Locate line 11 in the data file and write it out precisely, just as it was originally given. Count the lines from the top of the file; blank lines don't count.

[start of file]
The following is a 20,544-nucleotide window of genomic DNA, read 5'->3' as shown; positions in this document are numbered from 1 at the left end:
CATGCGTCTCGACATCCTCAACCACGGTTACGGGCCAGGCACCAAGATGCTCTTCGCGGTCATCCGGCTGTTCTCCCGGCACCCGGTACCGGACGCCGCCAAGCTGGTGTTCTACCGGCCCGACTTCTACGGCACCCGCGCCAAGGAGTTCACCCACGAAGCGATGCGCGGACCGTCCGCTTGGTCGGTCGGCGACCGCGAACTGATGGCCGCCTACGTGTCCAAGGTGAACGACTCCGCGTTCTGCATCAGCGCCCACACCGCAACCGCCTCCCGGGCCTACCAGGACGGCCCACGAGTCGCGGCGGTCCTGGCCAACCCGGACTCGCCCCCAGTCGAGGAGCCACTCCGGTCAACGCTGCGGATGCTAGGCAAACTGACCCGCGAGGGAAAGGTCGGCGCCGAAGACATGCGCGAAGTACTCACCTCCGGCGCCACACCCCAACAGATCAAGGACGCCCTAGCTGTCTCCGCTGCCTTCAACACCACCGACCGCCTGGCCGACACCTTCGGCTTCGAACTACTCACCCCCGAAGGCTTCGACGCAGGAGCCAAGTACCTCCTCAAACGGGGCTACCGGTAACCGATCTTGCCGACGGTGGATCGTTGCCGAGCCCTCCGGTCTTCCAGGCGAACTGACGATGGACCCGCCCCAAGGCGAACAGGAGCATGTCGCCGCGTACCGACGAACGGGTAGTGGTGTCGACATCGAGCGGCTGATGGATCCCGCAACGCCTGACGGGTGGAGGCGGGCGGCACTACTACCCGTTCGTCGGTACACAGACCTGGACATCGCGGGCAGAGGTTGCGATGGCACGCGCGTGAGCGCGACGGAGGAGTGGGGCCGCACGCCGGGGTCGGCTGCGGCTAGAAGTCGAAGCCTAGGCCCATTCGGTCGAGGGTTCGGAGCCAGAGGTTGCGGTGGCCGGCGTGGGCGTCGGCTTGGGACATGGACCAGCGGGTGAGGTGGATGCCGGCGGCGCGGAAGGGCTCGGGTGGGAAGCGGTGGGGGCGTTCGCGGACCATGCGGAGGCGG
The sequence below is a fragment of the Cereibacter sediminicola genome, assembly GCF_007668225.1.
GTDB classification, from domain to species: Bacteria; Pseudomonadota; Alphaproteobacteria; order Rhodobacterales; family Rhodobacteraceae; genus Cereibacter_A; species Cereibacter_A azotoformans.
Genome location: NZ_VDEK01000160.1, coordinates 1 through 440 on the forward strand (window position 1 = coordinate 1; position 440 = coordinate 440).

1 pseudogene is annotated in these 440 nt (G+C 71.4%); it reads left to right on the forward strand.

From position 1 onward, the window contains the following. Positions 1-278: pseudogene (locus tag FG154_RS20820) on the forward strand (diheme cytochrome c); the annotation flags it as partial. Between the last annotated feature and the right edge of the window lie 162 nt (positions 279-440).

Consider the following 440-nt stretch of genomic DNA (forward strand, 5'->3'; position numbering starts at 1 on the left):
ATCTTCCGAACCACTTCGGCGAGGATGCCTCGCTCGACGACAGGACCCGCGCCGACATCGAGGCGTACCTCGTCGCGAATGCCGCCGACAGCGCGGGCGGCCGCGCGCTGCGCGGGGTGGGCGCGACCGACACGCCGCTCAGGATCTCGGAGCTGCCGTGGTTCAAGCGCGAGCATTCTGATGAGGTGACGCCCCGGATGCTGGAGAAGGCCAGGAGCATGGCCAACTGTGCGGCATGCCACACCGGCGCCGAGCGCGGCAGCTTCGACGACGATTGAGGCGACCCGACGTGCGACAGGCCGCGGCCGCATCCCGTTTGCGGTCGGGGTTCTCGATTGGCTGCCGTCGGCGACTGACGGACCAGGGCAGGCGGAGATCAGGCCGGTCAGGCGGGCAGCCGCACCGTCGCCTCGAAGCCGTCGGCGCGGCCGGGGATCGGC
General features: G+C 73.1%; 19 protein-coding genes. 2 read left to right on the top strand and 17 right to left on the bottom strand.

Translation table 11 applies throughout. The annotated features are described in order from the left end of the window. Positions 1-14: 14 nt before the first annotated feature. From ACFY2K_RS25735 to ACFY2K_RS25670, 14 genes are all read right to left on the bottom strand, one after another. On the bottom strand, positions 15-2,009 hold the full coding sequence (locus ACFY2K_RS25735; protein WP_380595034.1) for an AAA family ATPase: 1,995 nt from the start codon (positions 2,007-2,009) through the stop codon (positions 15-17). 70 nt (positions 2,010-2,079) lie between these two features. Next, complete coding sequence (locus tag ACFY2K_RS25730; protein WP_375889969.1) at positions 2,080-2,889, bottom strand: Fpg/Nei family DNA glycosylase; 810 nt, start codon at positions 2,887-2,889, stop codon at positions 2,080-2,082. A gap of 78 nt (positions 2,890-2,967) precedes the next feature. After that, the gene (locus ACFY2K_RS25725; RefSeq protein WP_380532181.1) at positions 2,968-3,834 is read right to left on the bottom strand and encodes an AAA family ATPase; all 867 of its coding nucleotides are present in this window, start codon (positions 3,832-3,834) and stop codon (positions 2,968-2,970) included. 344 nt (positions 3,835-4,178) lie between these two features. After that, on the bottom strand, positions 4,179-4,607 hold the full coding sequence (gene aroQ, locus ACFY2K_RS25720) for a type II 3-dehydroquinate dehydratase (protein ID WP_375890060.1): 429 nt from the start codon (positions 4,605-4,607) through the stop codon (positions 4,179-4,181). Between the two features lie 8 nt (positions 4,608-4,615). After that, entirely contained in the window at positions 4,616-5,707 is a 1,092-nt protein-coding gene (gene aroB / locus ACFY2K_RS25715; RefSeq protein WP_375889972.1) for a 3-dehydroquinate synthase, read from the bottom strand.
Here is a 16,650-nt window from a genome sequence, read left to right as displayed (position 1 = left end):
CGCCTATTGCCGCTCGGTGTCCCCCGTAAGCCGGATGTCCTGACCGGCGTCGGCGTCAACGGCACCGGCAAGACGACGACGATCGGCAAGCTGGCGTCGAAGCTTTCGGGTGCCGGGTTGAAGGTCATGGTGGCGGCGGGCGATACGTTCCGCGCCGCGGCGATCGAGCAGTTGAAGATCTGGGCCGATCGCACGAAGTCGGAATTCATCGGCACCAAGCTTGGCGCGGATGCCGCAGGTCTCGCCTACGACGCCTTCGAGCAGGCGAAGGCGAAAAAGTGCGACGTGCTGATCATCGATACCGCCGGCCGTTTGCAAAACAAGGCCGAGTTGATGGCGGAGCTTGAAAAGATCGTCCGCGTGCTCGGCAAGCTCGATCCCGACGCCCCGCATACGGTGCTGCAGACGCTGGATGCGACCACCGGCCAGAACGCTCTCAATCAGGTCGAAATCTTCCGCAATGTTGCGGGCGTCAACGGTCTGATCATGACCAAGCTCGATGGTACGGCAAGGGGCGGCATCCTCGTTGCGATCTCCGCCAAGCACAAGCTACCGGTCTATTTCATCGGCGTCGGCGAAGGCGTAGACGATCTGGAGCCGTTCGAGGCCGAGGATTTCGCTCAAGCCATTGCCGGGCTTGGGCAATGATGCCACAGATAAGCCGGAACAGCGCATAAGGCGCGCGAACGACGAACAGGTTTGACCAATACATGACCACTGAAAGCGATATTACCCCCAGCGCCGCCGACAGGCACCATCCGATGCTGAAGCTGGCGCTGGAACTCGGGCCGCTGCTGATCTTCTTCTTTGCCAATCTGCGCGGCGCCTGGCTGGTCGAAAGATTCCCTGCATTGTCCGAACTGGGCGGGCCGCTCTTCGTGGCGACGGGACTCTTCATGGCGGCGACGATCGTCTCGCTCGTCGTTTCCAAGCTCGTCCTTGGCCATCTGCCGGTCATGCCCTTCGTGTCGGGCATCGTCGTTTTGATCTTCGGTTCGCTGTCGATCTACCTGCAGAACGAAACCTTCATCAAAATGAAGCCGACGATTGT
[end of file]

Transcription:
Translation table 11 applies throughout. The annotated features are described in order from the left end of the window. Positions 1-14: 14 nt before the first annotated feature. From ACFY2K_RS25735 to ACFY2K_RS25670, 14 genes are all read right to left on the bottom strand, one after another. On the bottom strand, positions 15-2,009 hold the full coding sequence (locus ACFY2K_RS25735; protein WP_380595034.1) for an AAA family ATPase: 1,995 nt from the start codon (positions 2,007-2,009) through the stop codon (positions 15-17). 70 nt (positions 2,010-2,079) lie between these two features. Next, complete coding sequence (locus tag ACFY2K_RS25730; protein WP_375889969.1) at positions 2,080-2,889, bottom strand: Fpg/Nei family DNA glycosylase; 810 nt, start codon at positions 2,887-2,889, stop codon at positions 2,080-2,082. A gap of 78 nt (positions 2,890-2,967) precedes the next feature. After that, the gene (locus ACFY2K_RS25725; RefSeq protein WP_380532181.1) at positions 2,968-3,834 is read right to left on the bottom strand and encodes an AAA family ATPase; all 867 of its coding nucleotides are present in this window, start codon (positions 3,832-3,834) and stop codon (positions 2,968-2,970) included. 344 nt (positions 3,835-4,178) lie between these two features. After that, on the bottom strand, positions 4,179-4,607 hold the full coding sequence (gene aroQ, locus ACFY2K_RS25720) for a type II 3-dehydroquinate dehydratase (protein ID WP_375890060.1): 429 nt from the start codon (positions 4,605-4,607) through the stop codon (positions 4,179-4,181). Between the two features lie 8 nt (positions 4,608-4,615). After that, entirely contained in the window at positions 4,616-5,707 is a 1,092-nt protein-coding gene (gene aroB / locus ACFY2K_RS25715; RefSeq protein WP_375889972.1) for a 3-dehydroquinate synthase, read from the bottom strand.